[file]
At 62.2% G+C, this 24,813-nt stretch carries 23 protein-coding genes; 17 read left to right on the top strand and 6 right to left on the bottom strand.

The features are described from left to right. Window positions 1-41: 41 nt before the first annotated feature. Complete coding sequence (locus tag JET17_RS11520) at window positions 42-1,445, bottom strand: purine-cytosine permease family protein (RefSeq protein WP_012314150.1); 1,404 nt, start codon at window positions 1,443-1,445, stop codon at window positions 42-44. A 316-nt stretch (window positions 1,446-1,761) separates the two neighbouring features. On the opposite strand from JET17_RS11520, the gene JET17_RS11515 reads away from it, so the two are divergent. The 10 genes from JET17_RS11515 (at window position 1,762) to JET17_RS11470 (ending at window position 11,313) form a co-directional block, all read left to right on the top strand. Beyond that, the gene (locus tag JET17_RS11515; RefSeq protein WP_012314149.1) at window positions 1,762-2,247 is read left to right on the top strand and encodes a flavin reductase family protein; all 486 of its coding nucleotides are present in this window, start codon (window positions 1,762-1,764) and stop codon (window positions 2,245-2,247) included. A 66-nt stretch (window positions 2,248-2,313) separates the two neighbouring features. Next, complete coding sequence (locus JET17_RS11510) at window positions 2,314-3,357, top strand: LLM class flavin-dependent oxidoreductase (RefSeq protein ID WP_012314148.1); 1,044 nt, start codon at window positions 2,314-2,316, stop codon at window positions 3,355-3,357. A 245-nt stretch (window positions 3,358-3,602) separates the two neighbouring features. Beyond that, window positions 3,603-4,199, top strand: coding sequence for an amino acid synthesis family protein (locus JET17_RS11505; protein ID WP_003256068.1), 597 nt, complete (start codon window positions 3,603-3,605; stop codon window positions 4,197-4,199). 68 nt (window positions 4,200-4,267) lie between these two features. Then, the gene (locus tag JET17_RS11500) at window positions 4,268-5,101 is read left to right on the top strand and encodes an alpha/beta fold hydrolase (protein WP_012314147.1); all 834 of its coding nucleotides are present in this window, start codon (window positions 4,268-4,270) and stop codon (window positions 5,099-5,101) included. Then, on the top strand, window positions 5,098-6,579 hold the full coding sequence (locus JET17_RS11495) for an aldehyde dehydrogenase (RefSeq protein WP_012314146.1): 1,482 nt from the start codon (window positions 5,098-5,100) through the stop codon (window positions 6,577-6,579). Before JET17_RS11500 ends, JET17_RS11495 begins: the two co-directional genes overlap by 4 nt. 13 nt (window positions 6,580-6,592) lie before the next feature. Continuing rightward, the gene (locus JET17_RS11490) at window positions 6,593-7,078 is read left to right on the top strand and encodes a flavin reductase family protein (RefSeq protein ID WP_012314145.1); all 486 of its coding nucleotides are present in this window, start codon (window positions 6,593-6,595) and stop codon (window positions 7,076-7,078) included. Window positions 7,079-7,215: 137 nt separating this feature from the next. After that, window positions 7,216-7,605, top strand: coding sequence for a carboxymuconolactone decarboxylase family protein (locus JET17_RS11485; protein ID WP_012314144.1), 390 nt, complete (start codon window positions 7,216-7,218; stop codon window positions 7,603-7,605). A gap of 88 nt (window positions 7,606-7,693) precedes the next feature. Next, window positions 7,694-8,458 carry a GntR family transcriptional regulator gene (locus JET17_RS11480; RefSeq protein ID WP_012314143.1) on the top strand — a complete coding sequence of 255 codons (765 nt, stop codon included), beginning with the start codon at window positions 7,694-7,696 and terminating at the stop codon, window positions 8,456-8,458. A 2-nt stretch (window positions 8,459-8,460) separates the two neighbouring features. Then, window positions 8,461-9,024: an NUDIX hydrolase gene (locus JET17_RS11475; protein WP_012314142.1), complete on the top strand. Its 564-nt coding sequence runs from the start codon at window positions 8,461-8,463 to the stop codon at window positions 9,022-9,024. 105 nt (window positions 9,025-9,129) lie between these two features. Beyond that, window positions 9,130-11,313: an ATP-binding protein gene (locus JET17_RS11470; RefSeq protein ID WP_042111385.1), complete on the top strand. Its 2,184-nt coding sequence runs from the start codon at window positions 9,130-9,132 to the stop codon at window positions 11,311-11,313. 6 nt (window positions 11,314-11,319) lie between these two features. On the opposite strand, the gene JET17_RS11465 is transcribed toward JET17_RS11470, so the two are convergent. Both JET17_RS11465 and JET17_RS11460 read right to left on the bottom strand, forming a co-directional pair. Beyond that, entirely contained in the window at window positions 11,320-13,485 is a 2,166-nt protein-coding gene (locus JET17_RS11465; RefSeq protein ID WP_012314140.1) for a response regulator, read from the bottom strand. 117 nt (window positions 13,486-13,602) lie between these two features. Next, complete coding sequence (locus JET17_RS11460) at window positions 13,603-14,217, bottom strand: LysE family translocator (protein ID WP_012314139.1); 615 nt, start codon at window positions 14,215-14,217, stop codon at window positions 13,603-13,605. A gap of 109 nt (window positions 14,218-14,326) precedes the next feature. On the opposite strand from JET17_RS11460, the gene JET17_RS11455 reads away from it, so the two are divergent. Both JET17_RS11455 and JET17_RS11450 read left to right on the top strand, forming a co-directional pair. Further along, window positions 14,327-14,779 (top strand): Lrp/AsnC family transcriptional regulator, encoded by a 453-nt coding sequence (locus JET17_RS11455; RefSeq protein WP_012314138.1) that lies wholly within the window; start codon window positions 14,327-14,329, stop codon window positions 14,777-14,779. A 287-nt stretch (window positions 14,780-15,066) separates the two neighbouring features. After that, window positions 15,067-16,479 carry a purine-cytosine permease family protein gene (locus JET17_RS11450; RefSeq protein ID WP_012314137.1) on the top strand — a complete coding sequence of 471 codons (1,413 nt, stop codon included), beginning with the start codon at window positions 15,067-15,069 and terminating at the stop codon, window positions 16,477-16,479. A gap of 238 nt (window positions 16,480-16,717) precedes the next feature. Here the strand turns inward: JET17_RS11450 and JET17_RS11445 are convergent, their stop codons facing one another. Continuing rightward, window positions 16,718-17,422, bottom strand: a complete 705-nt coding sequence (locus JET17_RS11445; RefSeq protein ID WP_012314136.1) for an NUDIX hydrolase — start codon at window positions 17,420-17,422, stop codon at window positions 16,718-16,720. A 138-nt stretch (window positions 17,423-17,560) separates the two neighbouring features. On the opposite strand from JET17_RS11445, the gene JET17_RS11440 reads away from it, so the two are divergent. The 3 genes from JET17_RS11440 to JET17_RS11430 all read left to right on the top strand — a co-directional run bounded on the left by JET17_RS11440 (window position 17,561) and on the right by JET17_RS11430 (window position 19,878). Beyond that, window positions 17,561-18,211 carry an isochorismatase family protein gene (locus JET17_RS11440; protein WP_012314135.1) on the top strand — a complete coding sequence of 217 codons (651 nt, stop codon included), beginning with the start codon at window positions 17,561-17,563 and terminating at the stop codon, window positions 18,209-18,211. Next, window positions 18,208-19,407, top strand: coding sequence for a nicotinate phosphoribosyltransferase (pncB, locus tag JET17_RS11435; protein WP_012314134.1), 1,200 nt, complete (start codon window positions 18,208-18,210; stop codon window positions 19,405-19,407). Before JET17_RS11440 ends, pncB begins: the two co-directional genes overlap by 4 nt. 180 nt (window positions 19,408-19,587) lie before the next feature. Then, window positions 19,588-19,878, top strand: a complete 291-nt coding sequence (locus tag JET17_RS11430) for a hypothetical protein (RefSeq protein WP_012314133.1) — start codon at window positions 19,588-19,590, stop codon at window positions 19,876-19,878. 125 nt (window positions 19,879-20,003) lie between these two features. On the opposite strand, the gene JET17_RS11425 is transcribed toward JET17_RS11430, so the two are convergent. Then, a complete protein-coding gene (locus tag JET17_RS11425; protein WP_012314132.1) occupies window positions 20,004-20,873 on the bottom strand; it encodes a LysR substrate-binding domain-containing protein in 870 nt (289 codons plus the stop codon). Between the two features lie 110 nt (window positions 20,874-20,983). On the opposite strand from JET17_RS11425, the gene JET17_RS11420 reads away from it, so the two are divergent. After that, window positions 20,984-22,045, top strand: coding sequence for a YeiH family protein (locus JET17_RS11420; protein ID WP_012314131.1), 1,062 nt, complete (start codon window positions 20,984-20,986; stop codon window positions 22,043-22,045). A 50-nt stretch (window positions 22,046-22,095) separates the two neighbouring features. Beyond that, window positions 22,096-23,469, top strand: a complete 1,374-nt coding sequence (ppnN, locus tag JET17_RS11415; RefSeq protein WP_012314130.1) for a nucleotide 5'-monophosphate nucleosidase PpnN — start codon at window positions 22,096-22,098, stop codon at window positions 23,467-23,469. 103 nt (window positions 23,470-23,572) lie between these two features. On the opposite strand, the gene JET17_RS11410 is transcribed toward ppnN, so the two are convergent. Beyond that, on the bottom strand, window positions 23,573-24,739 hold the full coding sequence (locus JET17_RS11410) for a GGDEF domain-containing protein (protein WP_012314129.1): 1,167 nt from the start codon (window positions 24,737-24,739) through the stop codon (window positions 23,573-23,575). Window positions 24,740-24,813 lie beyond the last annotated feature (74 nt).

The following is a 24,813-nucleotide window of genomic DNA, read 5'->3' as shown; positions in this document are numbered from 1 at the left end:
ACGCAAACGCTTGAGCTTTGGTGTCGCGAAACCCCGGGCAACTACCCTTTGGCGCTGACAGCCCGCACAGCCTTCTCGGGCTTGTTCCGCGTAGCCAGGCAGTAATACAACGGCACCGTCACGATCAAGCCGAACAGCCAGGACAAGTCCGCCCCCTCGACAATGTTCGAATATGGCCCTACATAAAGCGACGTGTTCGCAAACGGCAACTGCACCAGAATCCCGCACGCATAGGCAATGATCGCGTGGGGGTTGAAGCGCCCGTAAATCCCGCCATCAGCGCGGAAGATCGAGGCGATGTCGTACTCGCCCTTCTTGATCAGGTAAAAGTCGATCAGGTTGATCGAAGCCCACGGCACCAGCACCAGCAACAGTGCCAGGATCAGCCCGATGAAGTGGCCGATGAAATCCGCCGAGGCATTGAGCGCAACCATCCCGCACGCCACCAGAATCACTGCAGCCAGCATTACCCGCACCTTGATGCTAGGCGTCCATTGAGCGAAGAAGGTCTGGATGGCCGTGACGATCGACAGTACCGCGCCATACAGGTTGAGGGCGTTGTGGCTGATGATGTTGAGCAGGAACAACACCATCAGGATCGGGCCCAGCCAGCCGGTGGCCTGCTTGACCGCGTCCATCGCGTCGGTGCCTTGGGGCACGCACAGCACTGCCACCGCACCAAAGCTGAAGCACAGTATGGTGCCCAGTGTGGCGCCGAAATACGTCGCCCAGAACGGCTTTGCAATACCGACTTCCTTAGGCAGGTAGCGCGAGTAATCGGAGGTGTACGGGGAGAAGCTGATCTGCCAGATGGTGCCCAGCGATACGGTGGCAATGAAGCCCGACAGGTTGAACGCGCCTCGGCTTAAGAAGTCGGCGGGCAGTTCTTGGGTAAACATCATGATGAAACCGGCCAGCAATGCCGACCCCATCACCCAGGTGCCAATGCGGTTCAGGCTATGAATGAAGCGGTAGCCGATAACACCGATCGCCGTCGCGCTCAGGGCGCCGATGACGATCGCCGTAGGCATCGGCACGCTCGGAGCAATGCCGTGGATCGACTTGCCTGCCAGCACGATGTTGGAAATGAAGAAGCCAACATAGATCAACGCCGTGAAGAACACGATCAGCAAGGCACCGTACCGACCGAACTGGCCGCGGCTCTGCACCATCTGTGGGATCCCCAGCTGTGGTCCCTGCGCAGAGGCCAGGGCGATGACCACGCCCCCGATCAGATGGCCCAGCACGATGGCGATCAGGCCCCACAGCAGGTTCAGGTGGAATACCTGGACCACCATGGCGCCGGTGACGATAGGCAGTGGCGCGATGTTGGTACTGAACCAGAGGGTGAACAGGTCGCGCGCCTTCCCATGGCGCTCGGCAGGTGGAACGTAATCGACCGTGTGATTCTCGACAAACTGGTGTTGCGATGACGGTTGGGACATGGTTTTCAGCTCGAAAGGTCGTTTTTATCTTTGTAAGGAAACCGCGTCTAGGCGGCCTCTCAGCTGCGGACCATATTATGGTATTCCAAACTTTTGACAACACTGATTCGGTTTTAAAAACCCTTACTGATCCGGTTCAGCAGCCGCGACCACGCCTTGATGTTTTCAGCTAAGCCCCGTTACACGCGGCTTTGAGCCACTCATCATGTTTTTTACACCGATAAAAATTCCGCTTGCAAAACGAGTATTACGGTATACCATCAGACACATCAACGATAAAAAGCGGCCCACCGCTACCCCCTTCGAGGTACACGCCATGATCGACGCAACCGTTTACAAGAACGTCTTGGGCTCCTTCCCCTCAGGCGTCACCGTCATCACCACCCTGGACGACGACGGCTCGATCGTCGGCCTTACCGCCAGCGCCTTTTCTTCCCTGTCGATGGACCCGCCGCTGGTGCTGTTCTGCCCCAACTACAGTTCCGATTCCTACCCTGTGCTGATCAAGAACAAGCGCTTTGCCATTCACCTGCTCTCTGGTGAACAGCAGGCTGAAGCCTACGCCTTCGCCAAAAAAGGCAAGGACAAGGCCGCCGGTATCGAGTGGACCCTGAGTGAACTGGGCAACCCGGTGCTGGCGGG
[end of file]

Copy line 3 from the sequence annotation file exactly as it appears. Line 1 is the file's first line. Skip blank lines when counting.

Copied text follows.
The following is a 24,813-nucleotide window of genomic DNA, read 5'->3' as shown; positions in this document are numbered from 1 at the left end: